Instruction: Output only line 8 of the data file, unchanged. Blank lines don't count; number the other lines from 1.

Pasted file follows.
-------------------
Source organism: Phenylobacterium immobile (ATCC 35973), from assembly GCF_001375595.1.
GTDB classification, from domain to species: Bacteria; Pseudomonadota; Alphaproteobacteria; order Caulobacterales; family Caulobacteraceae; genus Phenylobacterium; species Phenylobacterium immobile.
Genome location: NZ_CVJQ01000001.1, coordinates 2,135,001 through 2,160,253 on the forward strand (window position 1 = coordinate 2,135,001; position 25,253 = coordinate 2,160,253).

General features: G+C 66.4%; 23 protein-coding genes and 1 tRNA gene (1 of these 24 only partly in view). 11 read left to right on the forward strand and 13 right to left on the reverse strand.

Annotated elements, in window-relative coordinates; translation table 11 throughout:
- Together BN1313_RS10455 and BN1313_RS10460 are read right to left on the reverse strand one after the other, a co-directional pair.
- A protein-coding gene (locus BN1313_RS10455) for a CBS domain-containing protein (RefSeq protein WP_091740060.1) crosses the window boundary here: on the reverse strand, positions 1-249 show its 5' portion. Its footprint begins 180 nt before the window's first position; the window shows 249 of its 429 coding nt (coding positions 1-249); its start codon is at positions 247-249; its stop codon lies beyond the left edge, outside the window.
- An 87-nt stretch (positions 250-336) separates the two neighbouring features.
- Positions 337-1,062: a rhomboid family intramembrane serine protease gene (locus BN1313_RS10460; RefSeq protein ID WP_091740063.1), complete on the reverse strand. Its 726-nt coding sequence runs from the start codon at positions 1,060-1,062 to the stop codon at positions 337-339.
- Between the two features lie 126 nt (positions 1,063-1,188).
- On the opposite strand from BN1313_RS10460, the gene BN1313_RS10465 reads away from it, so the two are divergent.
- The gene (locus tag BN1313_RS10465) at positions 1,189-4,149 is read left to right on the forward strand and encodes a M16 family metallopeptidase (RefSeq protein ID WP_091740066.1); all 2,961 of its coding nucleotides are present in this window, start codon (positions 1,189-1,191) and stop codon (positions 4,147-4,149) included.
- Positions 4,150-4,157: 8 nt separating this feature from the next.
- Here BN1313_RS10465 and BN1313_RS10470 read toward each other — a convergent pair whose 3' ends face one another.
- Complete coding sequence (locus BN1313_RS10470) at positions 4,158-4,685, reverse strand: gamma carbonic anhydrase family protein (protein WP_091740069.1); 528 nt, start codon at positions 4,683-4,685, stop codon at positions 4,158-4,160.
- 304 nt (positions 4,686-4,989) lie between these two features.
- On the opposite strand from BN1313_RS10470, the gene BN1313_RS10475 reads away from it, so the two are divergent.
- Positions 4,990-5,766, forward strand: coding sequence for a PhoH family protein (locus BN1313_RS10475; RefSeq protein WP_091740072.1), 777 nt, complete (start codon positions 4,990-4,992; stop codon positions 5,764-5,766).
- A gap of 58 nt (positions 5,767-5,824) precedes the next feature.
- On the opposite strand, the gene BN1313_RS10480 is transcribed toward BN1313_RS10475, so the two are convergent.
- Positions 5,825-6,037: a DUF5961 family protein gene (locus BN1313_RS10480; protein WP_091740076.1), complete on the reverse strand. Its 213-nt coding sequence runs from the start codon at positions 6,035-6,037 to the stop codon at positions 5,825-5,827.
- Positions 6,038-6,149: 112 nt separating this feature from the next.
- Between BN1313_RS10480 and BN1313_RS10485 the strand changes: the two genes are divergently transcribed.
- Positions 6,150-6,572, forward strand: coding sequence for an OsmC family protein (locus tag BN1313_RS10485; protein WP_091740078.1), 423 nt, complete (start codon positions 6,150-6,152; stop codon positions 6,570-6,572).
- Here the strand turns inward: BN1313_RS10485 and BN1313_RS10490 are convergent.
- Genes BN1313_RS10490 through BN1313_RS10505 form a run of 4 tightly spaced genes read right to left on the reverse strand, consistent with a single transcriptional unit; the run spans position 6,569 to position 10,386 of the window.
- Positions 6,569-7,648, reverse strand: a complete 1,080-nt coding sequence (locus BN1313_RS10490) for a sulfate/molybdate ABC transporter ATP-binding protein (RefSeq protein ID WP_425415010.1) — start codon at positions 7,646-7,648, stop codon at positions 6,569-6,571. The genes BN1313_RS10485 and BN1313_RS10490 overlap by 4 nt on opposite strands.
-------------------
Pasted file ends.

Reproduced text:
- An 87-nt stretch (positions 250-336) separates the two neighbouring features.